best practice and document policies and procedures for the provision of telephone
What do I do if I advise a patient to stay for observation, but they refuse?
Key points
In most circumstances, a patient cannot be forced to stay against their will, but they
need to be advised very clearly of the risks that they are assuming by refusing to stay.
Make all reasonable efforts to make it possible for patients to stay, and document the
key points of the discussion with them about why it is important for them to stay.
Sometimes it is good practice to advise a patient to stay for observation or for review by another
health care professional.

 While generally a health care professional cannot force a patient to stay against his or her will
(to do so would expose them to liability for false imprisonment), it has been held that a nurse
was negligent for failing to advise a patient to remain at a hospital.29 There are exceptions to
the rule that a patient cannot be forced to stay to receive treatment. For instance, a mentally ill
patient may be admitted as an involuntary patient under the Mental Health Act 1986.

 A medical
practitioner should be consulted if this situation appears to apply. In addition, if a patient is
considered to be incompetent, then their consent will be considered to not be withheld validly -
the issue of consent and competence is discussed later in this manual.
If a competent patient refuses to stay, the risks of leaving against advice should be explained
clearly and the nature of the advice and the patient's refusal should be documented in the
medical record. The patient should be asked to sign the medical record confirming their refusal,
but this cannot be enforced.

29 Wang v Sydney Area Health Service [2000] NSWSC 515. The hospital was vicariously liable for
the nurse's negligence. Even a medical receptionist has been held to owe a duty of care to a patient
(e.g. in prioritising an appointment for a patient): Alexander v Heise [2001] NSWCA 422
Do I have a duty of care to a violent or aggressive patient?
Key points
Victoria's Occupational Health and Safety Act 2004 requires employers to take
reasonably practicable steps to maintain a safe environment for patients and staff in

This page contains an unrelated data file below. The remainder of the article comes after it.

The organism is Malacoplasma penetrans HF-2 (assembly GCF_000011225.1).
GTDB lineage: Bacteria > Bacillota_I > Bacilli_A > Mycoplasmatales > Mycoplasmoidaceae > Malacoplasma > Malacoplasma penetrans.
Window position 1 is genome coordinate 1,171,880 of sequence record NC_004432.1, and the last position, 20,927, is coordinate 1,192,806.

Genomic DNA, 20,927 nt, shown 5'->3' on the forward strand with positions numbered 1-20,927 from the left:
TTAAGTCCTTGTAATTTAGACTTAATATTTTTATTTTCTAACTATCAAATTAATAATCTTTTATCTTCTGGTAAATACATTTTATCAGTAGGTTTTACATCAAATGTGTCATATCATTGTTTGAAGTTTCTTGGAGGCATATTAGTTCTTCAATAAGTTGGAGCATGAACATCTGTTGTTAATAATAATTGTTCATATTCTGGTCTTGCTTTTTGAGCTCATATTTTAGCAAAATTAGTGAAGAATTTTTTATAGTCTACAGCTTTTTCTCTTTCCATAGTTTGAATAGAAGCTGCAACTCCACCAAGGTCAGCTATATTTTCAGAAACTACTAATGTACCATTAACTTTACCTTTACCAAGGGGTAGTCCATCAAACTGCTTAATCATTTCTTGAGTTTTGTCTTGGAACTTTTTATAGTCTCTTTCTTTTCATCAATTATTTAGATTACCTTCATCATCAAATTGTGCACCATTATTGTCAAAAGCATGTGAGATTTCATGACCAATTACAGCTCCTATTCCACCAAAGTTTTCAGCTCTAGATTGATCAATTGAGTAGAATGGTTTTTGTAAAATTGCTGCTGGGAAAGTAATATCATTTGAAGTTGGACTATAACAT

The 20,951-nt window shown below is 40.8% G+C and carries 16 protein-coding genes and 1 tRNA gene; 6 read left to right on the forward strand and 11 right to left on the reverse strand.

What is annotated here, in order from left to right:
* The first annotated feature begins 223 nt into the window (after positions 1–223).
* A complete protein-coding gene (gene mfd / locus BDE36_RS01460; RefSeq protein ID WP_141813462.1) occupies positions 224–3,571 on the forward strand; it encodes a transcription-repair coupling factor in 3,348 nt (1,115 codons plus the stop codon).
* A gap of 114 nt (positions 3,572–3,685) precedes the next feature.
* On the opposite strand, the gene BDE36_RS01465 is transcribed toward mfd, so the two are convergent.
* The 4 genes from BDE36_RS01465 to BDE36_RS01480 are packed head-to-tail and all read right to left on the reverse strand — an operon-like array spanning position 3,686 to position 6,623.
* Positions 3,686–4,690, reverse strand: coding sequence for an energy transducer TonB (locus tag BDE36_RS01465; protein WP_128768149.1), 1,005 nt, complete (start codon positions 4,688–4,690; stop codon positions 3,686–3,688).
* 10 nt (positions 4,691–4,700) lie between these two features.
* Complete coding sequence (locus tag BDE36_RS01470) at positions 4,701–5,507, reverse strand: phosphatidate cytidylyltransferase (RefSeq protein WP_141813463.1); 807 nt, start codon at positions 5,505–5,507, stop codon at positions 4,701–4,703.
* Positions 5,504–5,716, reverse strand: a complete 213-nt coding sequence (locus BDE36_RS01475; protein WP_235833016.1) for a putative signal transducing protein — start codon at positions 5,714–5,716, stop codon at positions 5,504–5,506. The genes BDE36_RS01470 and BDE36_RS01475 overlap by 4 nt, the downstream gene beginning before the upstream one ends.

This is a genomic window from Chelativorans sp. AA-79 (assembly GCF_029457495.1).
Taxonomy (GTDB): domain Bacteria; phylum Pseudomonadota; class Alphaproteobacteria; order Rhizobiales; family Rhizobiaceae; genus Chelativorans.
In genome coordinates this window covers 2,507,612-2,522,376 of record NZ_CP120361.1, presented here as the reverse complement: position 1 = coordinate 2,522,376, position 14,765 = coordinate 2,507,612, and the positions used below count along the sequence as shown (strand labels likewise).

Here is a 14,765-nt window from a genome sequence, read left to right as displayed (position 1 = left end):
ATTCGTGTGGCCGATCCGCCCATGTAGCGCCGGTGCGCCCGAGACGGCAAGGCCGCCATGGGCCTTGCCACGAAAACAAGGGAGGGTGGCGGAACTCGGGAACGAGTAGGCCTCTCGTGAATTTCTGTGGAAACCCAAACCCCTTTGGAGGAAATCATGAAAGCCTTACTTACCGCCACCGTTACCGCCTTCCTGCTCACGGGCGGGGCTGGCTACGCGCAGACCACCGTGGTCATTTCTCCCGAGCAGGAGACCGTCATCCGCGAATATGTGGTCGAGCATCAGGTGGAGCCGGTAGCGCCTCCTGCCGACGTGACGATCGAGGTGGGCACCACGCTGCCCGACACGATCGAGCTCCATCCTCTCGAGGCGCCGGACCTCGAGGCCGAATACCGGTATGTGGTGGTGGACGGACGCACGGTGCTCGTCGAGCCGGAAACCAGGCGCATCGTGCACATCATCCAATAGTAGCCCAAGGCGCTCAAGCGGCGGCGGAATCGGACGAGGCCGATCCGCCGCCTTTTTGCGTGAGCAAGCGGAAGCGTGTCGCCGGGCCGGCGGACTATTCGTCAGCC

which patients can be offered treatment in accordance with the duty of care that is owed
to them. If violence or aggression cannot be controlled so as to provide a safe working
environment, however, the health service's duty to staff takes precedence over its duty
of care for patients. The statutory duty of care is high and a breach leads to a potential
penalty or conviction.
Health care professionals and health services must work together to develop strategies
to prevent and manage the risk of occupational violence. The focus needs to be on
proactively reducing risks at the source.
Violence against health care professionals is increasing in frequency and is a particular risk in
the emergency setting. The Occupational Health and Safety Act 2004 requires :

 x an employer, so far as is reasonably practicable, to provide and maintain for its
employees a working environment that is safe and without risks to health;
x that persons other than employees of the employer are not exposed to risks to their
health or safety arising from the conduct of the undertaking of the employer;
x an employee, while at work, to:
x take reasonable care for his or her own health and safety; and
x take reasonable care for the health and safety of persons who may be
affected by the employee's acts or omissions at a workplace; and
x co-operate with his or her employer with respect to any action taken by the
employer to comply with a requirement imposed by or under the Act or the
This means that health services have a non-delegable duty to take reasonable steps to provide
a safe place and a safe process of work for everyone on site, including visitors, patients, subcontractors and a sub-contractor's employees. This duty is not diminished by the duty of care
that is owed to patients. In the New South Wales context, the Industrial Relations Commission
has made the following statement:
"There can be no doubt that in a situation where the choices facing the
defendant are physical intervention in order to ensure that a patient is
restrained from hurting others and a risk to the health, welfare or safety of
employees, if such steps are not taken, the absolute obligations imposed upon
the defendant by s.15 of the Act, require that safety of employees be preferred.
No matter how dedicated to patient welfare a nurse or other employee might
be, it is inconsistent with the requirements of the Act, that the defendant permit
them to be subject to physical assault, or indeed repeated physical assault, by
patients who are not restrained from harming others. Employment on such a
basis is not permitted by the Act."30
Strategies to minimise occupational violence in the health care setting include improving
environmental design; reducing risk through administrative controls (e.g. adoption of 'zero
tolerance' policies); and training staff to identify and manage situations in which violence is
likely to escalate. A safe place of work is paramount.

 Zero tolerance policies generally provide
for the restraint of violent patients in uncontrolled circumstances and the refusal of nonemergency treatment where violence is unable to be managed effectively.
Health services must develop comprehensive policies and programs that balance the need to
protect staff against the duty to provide health care to patients. They also need to be proactive
and oversee implementation of those policies and programs so that all reasonably practicable
steps are taken to reduce risks at the workplace.